Tuesday, February 23, 2010

How to be a Criminal: Bonus track #2

There's a steady stream of criminal silliness out there.

This guy is an addendum to last week's entry, I suppose, that drugs & drink, despite what you'd think, don't mix. I think it goes without saying that criminals like to drink, and they like to get high, but it reminds me of one of my favorite moments in Pineapple Express. Saul (the protagonist drug dealer) suggests that he and Dale (Seth Rogen) smoke a joint before they attempt to overcome the next obstacle, and Seth Rogen's character says: "In case you haven't noticed - which you haven't, 'cause from what I can tell, you don't notice anything ever - we are not very functional when we're high."

This guy couldn't make it until Miller time, and cracked a jar while he was delivering the 'shine.

Friday, February 19, 2010

This is your brain

"Collusion relies upon good memory. Stoners make horrible con men." This is from the pages of the White Dog, and leads us to item two in our series on How to Be a Criminal.

How to Be a Criminal, Item 2:
Surprisingly, drugs and crime don’t mix. Stoners will forget what they have to remember, crackheads are unreliable, meth heads are crazy. Even drunks—they’ll either get pulled over for driving drunk or they’ll get in a fight.

The issue, at the time, was a certain individual's inability to remember previous conversations, but everywhere I went I learned stories. Why were the Stanley brothers pulled over with 473 gallons of moonshine in the back of the Econoline? Because they were driving erratically, due to their BAC. Why did the cops search the van? Because of the reefer smoke.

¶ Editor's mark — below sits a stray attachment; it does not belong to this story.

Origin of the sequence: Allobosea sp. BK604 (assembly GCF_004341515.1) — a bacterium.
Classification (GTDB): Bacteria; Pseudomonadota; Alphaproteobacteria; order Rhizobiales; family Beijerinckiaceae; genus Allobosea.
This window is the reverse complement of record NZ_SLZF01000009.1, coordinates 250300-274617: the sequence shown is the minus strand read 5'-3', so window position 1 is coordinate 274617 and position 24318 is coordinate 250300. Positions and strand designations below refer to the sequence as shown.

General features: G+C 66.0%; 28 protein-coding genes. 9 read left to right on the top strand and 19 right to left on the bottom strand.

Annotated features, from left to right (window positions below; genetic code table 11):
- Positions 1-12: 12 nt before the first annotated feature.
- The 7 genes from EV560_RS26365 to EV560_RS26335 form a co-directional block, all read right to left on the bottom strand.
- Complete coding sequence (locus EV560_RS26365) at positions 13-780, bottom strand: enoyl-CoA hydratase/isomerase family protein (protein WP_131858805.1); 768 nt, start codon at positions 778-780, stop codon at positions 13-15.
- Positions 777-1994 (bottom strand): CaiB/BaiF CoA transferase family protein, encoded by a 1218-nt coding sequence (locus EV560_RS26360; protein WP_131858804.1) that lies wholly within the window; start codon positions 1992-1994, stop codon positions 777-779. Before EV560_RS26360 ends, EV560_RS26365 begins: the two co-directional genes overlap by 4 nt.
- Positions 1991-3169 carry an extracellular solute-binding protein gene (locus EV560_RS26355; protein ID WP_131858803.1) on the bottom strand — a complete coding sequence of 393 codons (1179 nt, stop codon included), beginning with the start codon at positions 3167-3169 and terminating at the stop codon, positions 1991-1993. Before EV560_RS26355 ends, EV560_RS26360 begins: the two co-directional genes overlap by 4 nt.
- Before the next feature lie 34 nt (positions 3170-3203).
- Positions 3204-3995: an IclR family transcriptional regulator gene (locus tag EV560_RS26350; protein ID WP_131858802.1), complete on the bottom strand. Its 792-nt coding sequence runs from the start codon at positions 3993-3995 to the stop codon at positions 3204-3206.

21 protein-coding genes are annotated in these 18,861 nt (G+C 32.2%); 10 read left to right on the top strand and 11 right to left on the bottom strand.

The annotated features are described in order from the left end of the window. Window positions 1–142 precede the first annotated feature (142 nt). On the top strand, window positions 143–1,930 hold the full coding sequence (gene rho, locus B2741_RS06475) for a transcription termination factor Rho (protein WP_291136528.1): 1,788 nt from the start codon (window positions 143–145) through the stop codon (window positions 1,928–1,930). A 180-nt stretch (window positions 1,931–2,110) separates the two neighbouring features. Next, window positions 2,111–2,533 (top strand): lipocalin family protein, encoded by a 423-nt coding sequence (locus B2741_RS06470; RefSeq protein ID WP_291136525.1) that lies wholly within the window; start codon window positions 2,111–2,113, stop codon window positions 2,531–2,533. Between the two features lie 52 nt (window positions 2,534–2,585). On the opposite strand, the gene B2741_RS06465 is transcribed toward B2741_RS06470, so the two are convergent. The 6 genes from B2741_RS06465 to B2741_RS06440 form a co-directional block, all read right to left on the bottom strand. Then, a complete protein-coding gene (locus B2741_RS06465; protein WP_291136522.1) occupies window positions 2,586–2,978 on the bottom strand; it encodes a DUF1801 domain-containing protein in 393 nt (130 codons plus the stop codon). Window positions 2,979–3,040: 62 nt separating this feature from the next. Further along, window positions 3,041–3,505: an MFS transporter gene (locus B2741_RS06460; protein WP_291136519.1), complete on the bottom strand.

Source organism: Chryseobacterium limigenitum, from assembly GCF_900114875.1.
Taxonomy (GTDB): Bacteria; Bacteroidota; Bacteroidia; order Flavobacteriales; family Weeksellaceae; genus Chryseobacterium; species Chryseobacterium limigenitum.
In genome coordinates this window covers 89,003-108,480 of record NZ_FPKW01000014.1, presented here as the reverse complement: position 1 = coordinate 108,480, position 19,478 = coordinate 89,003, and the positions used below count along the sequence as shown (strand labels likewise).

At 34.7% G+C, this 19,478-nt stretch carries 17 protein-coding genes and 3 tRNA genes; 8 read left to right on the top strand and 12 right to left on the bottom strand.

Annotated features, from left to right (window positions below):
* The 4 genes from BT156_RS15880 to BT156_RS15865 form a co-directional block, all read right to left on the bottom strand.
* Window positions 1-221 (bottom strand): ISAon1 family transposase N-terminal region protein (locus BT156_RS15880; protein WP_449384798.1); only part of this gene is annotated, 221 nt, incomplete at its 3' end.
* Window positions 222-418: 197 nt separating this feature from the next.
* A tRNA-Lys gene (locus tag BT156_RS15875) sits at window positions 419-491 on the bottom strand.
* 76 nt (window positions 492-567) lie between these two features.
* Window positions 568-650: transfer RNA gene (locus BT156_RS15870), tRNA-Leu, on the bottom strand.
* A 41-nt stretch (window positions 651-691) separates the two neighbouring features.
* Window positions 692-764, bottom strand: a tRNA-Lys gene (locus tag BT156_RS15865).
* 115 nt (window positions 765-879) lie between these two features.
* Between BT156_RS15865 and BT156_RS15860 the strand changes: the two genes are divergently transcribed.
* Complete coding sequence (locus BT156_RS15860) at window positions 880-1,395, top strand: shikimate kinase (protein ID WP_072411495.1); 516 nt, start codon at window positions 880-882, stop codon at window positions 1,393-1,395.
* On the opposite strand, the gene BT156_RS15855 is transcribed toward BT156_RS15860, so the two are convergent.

Thursday, February 11, 2010

Meals on wheels

I was attempting to follow up and see what happened to the couple who were caught last summer -- I'm sorry: "set up." That's not right either, is it. Allegedly set up. There we go. They were allegedly set up and subsequently caught with a few gallons of moonshine inside a daycare center.

Read the original bust of the couple that ran the North Carolina Daycare here.

Here's a picture that was snapped at the bust:

The blue capped jars (the ones next to the sawed off shotgun on top of the beer which is holding up the milk jugs of moonshine?) are Courvoisier and a jug of Seagrams gin. You can see that more clearly in another shot, which also details revolvers and fanned out bills.

Among the comments on this story I found someone suggesting that "the perfect front" for a bootlegger would be to "drive a regular Meals on Wheels route." Which sounds a lot like the old ice cream truck drug dealer thing.

The thing is: it's not as if the cops busted in and found some guy upstairs drinking moonshine with a shotgun in the dresser drawer to protect his house. These people were selling booze out of a daycare center. The Meals on Wheels/Ice Cream Truck facade may, in fact, be a great cover. This one is not.

This didn't make it into the book. Had it happened earlier, I'd have been tempted to go down and follow their case. But these two definitely deserve a spot in the How to be a Criminal series.

How to be a Criminal, Bonus item #1: Keep the general standards of society in mind. Don't sell drugs at the playground. Don't run your nip joint in day care center.

Wednesday, February 10, 2010

How to be a Criminal -- a series

I heard a lot of stories from the wrong side of the law over the last four or five years, and almost without exception, I was surprised by how badly the crimes attempted were conceived and executed. Clearly, movie crime is overblown. I know that what I saw in The Italian Job never happens. But it has become obvious why D.B. Cooper deserves top spot in the criminal hall of fame.

Most crime is conceived by morons and carried out with breathtaking stupidity. I actually heard, for instance, of some guys who had grown enough marijuana to fill a big rig. They didn’t want to haul it right away, so they hired a guy to watch it over night. The guy they hired was a crack head.

So, in Chasing the White Dog, I decided to gather some tidbits along the way and present them as a series titled How to be a Criminal.

Here’s the first one:

How to be a Criminal, Item 1: Do not, while on probation or having recently come to the attention of the law, engage in large scale felonies with strangers.